BRIEF DESCRIPTION OF THE DRAWINGS

FIG. 1 shows RF coupling elements mounted on the back of a mobile telephone.

FIG. 2 shows a perspective view of a mobile telephone with placement of small and large antennas.

FIG. 3 shows an RF loop over an internal antenna of a mobile telephone.

FIG. 4 shows an RF coupling parasitic device mounted on the back of a mobile telephone.

FIG. 5 shows a front and side view of a “ladder and plate” RF coupling design for a mobile telephone.

FIG. 6 shows an alternate embodiment of an RC coupling parasitic device mounted on the back of a mobile telephone.

FIG. 7 shows a pair of RF coupling devices in the form of first and second loops mounted on the back of a mobile telephone.

FIG. 8 shows a partial phantom view of an RF coupling loop design where the loop is mounted above the internal antenna of a mobile telephone.

FIG. 9 shows a mobile telephone external case design including a reflective shield at the front side of the device and a radiation coupling device at the rear side of the device.

FIG. 10 shows an alternate embodiment of FIG. 9 wherein an RF redirection system is integrated into the internal design of a wireless device.

FIG. 11 shows an alternate embodiment of an RF loop design mounted on the back of a mobile telephone device.

FIG. 12 shows a tablet computer external case design according to one embodiment.

FIG. 13 shows details of RF radiation redistribution elements embedded in the external case of FIG. 12.

FIG. 14 is an exploded view of various component parts of an external case for a tablet computer in accordance with one embodiment.

FIG. 15 is a schematic illustration of a protective cover for a wireless device, according to an embodiment.

FIG. 16 is a front view of a protective cover for a wireless device, according to an embodiment.

FIG. 17 is a side view of the protective cover shown in FIG. 16.

FIG. 18 is a perspective view of the protective cover shown in FIGS. 16 and 17, when the protective cover is attached to the wireless device.

FIGS. 19-21 are a side view, a rear view and a side view, respectively, of a protective cover for a wireless device, according to another embodiment.

FIGS. 22-25 show an assembly view, a front view, a right side view and a side perspective view, respectively, of a protective cover for a wireless device, according to an embodiment.

FIGS. 26-33 show a front view, a top view, a left side view, a bottom view, a right side view, a rear view, a front perspective view and a side perspective view, respectively, of a protective cover for a wireless device, according to an embodiment.

DETAILED DESCRIPTION

In some embodiments, external coupling antennas are provided to couple radiation from the internal antenna of a wireless device and to redirect the radiation such that a reduced or minimum amount of radiation is directed towards the user and an increased or maximum amount of radiation is directed away from the user. Note that this coupling method does not require an actual physical connection between the external coupling antennas and the antenna internal to the phone. The position of the coupling antenna with respect to the internal antenna, however, can be important. Through a series of coupling loops, directing elements or patch antennas located on a cover or case, a “clip” structure, or directly on an external surface of the mobile device, the radiation is further directed away from the user's head (which is absorptive) to the environment for communication to cell towers or a Wi-Fi router.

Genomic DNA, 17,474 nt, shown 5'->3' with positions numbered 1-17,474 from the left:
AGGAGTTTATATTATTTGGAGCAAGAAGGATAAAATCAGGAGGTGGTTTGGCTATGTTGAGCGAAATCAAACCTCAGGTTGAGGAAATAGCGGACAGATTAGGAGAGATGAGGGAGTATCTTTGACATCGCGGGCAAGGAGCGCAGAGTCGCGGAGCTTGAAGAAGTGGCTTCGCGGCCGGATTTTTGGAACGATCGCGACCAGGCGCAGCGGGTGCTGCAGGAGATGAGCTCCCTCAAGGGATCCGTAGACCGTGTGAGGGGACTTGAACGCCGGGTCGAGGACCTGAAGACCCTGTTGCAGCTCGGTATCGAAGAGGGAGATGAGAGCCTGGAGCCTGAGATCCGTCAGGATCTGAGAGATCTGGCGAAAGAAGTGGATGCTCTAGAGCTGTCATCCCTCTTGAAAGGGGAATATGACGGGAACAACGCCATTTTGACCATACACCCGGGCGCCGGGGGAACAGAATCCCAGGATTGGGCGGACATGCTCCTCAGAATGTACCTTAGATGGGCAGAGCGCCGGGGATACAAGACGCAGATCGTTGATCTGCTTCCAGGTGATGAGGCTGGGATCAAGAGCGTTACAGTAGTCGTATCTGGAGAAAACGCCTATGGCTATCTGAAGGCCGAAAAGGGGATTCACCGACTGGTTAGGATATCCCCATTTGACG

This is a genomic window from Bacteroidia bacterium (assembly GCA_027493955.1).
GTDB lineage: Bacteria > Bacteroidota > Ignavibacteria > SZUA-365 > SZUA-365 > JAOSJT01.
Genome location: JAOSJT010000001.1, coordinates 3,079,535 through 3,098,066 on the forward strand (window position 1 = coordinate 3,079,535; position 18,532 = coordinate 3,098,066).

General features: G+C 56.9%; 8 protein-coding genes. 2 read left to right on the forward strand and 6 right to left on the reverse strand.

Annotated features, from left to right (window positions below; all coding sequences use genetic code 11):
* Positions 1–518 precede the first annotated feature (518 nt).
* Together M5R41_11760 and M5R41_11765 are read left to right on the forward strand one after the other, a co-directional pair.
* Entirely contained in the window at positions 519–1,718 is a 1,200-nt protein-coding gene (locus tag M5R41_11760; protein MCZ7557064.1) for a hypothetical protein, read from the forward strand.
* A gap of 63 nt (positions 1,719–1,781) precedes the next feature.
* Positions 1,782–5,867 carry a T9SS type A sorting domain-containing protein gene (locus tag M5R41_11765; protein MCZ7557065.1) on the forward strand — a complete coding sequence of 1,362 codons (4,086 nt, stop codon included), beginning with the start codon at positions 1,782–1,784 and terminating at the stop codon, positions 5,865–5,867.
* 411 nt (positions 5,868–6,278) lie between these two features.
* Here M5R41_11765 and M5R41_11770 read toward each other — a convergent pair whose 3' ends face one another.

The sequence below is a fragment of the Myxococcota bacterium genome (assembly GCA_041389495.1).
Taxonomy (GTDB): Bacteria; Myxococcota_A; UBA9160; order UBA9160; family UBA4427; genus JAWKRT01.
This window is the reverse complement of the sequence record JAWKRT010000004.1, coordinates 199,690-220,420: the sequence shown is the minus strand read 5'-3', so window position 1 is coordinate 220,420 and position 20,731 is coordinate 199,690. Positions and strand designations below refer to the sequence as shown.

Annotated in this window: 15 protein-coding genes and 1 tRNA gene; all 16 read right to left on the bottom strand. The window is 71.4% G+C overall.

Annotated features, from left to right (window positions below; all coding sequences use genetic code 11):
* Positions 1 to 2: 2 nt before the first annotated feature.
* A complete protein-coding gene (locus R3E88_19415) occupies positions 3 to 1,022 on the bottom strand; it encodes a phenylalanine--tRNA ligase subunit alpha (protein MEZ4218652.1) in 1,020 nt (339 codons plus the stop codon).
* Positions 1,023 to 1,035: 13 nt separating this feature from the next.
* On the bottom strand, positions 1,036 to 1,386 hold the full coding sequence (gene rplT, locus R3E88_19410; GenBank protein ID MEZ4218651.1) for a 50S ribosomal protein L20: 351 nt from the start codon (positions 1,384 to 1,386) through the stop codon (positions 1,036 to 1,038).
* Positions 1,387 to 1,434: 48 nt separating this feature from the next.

The materials used for coupling and re-directional elements are generally made out of materials of high electrical conductivity. Dielectric materials, however, can also be used to achieve optimal physical sizes and spacing of various elements.

In some embodiments, an apparatus includes a protective cover configured to attach to a wireless device having a surface including a first portion and a second portion mutually exclusive from the first portion. The protective cover can be removably attached to the wireless device. In some embodiments, the protective cover is disposed between the surface of the wireless device and a user of the wireless device when the protective cover is attached to the wireless device and when the wireless device is used by the user. In some embodiments, the protective cover is substantially planar, and the wireless device can be a tablet computer device.

The protective cover is configured to cover the first portion of the surface when the protective cover is attached to the wireless device. In some embodiments, the protective cover is transparent such that the first portion of the surface is visible to a user of the wireless device when the protective cover is attached to the wireless device. In some embodiments, the first portion of the surface includes at least one of a screen of the wireless device or a touchscreen of the wireless device.

The second portion of the surface is associated with a proximity sensor of the wireless device. The protective cover is configured to not cover the second portion of the surface when the protective cover is attached to the wireless device such that the proximity sensor is not triggered by the protective cover when the protective cover is attached to the wireless device and when the wireless device is operational. As a result, a total radiated power (TRP) of the wireless device is not reduced when the protective cover is attached to the wireless device and when the wireless device is operational.